Artists are...

At the panel on Banter at GenreCon, one of the points discussed was what isn’t said is often just as important as what is said in a conversation. This can be an important indicator of what concerns are central to a character. But what isn’t said can also be due to this conversational shorthand used between friends and family. You have to take care to indicate these differences of intent when writing dialogue. This is why writing dialogue is both a challenge and exciting.

In a Steampunk narrative, it can’t be assumed the reader will understand the ‘code’ if you make it too technical or complicated. Don’t be tempted to write gobble-de-gook scientific terms when describing some gadget or process, because that may bore or confuse your audience. Keep jargon to a minimum, and make sure that clarity doesn’t suffer on behalf of characterisation.

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Character to Character Interaction: Dialogue and Body Language

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 You have your setting. You have your plot. You have your characters…

Now what?

Now you have to let them interact. The most obvious interactions are character to character, but all three have to mix to create the conflict and resolution of your narrative.

Character to Character Interaction: Dialogue and body language

The most obvious of character to character interactions is dialogue. The biggest problem with dialogue is that – in real life – a great deal of our communication is unspoken, because human beings have a sophisticated system of displaying emotions and complicates this with gestures and body posture and other nonverbal cues. This is hard to translate onto the page, and only partially because we don’t really notice a lot of this communication on a conscious level.

There are five main functions of nonverbal communication in human beings:

  • To express complex emotions
  • To express information about events and attitudes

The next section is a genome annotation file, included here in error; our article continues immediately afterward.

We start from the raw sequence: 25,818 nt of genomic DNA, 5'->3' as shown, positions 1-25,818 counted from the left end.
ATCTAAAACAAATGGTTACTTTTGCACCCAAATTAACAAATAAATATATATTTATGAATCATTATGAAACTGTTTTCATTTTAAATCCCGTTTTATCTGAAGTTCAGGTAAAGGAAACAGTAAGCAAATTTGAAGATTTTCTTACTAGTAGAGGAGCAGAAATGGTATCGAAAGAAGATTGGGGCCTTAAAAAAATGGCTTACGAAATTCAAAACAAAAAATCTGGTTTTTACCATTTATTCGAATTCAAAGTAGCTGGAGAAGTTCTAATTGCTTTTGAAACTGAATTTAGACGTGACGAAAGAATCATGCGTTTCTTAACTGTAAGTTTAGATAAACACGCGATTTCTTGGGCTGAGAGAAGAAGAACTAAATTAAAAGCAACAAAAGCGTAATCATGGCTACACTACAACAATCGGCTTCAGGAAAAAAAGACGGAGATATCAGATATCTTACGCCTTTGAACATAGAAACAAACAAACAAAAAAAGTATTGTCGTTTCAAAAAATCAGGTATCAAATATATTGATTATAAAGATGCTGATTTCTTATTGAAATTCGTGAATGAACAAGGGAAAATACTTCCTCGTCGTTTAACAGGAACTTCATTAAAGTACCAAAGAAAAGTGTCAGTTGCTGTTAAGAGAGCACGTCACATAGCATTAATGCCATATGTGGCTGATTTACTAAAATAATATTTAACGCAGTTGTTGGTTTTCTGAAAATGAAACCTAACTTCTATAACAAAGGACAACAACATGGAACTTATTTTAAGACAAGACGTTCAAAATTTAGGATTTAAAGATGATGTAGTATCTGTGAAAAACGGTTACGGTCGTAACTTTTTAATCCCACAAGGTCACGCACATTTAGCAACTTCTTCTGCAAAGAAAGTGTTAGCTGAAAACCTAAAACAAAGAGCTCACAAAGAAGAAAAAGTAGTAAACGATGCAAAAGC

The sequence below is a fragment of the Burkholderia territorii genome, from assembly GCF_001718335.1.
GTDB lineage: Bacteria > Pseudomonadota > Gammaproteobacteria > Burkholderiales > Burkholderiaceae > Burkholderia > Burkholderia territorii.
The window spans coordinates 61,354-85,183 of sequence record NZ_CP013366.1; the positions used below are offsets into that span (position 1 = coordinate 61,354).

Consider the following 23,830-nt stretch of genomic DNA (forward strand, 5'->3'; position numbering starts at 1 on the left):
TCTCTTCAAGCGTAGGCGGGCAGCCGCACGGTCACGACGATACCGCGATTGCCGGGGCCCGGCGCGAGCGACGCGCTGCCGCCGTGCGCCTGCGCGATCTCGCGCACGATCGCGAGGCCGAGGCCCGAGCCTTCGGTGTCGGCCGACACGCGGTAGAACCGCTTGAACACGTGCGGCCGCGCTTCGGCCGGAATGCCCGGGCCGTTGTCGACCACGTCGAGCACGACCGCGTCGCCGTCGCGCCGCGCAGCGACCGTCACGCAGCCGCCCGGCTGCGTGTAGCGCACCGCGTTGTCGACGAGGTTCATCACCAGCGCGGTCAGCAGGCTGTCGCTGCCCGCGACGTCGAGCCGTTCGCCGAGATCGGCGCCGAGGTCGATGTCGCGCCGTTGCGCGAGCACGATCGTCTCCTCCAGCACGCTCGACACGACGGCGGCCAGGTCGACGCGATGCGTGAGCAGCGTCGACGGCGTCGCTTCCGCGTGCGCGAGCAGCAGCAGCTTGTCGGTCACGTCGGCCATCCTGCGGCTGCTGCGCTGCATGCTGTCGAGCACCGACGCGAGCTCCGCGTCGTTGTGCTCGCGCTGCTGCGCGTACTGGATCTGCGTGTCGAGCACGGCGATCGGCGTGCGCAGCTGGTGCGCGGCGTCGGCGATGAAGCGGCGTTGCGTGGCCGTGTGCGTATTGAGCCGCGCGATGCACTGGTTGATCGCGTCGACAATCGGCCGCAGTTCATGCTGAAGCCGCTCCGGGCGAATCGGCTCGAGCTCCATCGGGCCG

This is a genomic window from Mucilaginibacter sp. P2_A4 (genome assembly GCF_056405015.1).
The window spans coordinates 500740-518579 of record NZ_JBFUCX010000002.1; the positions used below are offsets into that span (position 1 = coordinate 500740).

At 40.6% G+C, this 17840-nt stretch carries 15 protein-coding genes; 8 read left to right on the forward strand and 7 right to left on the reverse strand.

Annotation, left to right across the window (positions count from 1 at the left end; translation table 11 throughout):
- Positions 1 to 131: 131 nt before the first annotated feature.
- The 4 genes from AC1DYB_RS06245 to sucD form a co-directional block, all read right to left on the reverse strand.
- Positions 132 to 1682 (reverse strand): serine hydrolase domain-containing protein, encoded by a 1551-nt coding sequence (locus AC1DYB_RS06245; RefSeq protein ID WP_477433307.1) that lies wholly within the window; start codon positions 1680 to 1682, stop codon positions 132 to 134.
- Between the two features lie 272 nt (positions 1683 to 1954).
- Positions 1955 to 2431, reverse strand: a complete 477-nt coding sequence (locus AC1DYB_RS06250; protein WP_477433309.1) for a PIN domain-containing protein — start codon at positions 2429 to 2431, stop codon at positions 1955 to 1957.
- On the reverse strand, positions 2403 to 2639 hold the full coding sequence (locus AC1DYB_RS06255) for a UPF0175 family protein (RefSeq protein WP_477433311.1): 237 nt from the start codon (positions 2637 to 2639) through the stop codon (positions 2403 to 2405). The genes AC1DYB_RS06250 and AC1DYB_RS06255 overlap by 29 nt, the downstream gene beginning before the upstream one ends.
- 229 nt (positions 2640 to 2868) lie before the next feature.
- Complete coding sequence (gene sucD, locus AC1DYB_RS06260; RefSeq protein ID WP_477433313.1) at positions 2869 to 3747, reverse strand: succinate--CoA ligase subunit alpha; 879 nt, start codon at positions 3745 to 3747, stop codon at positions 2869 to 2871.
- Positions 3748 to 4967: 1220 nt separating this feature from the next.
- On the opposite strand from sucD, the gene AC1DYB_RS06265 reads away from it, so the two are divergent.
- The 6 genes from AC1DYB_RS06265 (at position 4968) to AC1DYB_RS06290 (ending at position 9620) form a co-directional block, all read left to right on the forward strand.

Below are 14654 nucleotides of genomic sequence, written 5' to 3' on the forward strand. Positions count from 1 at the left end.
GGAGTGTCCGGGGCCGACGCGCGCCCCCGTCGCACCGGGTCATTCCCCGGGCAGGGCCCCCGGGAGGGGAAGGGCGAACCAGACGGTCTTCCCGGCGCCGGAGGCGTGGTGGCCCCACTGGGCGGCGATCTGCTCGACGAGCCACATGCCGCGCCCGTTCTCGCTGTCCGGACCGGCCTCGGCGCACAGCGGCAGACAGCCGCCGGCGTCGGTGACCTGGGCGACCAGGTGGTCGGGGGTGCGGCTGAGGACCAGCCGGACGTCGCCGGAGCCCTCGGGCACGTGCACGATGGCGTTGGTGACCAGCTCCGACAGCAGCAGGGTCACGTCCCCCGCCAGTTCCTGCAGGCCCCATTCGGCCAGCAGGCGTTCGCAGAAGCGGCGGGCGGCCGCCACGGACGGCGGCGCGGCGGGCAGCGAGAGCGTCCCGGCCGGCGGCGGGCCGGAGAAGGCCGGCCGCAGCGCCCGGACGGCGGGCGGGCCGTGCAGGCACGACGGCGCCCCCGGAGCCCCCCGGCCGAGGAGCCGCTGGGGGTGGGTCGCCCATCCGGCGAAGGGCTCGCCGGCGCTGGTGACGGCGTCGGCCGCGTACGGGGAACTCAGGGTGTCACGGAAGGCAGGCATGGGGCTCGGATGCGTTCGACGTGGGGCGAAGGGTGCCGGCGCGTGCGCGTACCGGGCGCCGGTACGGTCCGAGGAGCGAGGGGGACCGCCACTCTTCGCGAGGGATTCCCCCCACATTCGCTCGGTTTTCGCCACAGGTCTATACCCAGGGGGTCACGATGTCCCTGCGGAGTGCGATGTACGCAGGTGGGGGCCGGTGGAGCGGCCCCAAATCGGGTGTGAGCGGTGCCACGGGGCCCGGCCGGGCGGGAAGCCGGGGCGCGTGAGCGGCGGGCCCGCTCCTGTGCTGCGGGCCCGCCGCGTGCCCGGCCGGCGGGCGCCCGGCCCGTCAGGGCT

• For emphasis during speech
  • Presentation of personality
  • Social rituals

For example, when most people say ‘hello’, they also do an eyebrow flash, where they rapidly raise their eyebrows and drop them again. You don’t notice when you doing it, and you generally don’t notice the other person doing it (but I’m predicting you will now notice it for the next day or so). It is when someone doesn’t do the eyebrow flash that you notice something awry. You sense that they may be aggressive or disinterested. Now, how do you convey that gesture – or the lack of it – onto the page?

As well, so much of a conversation is conveyed by grunts and sounds. Most of us know about ‘hmmm’, ‘um’ and ‘er’, but there a dozens of more sounds in a normal conversation, ‘duh’, ‘uh-huh’, ‘gah’, ‘tsk’, yawning, gasping, sighing, moaning, hissing through your teeth, and I could go on and on. How much of this do you include in your text? And if you added in all the incomplete sentences that people make, your dialogue would end up too patching and boring to follow.

The proximity of communicating characters is important. If two people conversing are close enough to touch, this sends a different message than if they were on the opposite sides of a table, and again if they were on the opposite sides of the room! Their positions and postures might give you a bigger hint as to what is happening. If they are nose to nose and looking deep into each other eyes, with relaxed postures and caressing gestures being exchanged, you can make the assumption they are in love (or plotting murder).

This is a lot of information to convey in your narrative. You have to pick those aspects that convey the clearest picture of what is happening, as well as design your dialogue to sound like speech without actually mimicking real speech patterns. Look at the image provided, showing a very complex interaction between Sherlock Holmes and John Watson. As an exercise: how would you convey that information just by text?